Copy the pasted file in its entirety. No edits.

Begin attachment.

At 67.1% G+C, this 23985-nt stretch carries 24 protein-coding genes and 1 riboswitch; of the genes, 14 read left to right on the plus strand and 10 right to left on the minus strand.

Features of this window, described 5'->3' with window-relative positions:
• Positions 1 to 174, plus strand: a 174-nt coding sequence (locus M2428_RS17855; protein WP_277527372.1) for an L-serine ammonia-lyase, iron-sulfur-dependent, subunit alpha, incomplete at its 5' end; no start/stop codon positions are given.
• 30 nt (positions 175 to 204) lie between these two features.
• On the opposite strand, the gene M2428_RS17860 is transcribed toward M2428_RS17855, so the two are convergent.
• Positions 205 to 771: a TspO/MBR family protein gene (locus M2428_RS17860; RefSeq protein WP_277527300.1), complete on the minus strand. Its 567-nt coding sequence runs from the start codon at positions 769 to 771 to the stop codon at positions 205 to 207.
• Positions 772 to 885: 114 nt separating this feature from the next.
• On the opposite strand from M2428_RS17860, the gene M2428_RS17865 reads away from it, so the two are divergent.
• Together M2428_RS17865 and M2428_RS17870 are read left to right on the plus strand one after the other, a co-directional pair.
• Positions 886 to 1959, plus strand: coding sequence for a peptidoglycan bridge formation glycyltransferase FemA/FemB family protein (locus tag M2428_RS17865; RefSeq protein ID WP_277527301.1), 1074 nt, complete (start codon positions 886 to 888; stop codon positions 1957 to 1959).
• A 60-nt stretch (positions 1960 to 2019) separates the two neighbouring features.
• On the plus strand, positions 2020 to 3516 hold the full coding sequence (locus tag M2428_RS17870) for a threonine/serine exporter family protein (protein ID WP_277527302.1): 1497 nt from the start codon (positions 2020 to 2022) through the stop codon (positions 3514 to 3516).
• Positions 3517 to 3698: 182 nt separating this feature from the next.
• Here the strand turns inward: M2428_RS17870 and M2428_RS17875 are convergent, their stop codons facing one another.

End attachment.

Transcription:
At 67.1% G+C, this 23985-nt stretch carries 24 protein-coding genes and 1 riboswitch; of the genes, 14 read left to right on the plus strand and 10 right to left on the minus strand.

Features of this window, described 5'->3' with window-relative positions:
• Positions 1 to 174, plus strand: a 174-nt coding sequence (locus M2428_RS17855; protein WP_277527372.1) for an L-serine ammonia-lyase, iron-sulfur-dependent, subunit alpha, incomplete at its 5' end; no start/stop codon positions are given.
• 30 nt (positions 175 to 204) lie between these two features.
• On the opposite strand, the gene M2428_RS17860 is transcribed toward M2428_RS17855, so the two are convergent.
• Positions 205 to 771: a TspO/MBR family protein gene (locus M2428_RS17860; RefSeq protein WP_277527300.1), complete on the minus strand. Its 567-nt coding sequence runs from the start codon at positions 769 to 771 to the stop codon at positions 205 to 207.
• Positions 772 to 885: 114 nt separating this feature from the next.
• On the opposite strand from M2428_RS17860, the gene M2428_RS17865 reads away from it, so the two are divergent.
• Together M2428_RS17865 and M2428_RS17870 are read left to right on the plus strand one after the other, a co-directional pair.
• Positions 886 to 1959, plus strand: coding sequence for a peptidoglycan bridge formation glycyltransferase FemA/FemB family protein (locus tag M2428_RS17865; RefSeq protein ID WP_277527301.1), 1074 nt, complete (start codon positions 886 to 888; stop codon positions 1957 to 1959).
• A 60-nt stretch (positions 1960 to 2019) separates the two neighbouring features.
• On the plus strand, positions 2020 to 3516 hold the full coding sequence (locus tag M2428_RS17870) for a threonine/serine exporter family protein (protein ID WP_277527302.1): 1497 nt from the start codon (positions 2020 to 2022) through the stop codon (positions 3514 to 3516).
• Positions 3517 to 3698: 182 nt separating this feature from the next.
• Here the strand turns inward: M2428_RS17870 and M2428_RS17875 are convergent, their stop codons facing one another.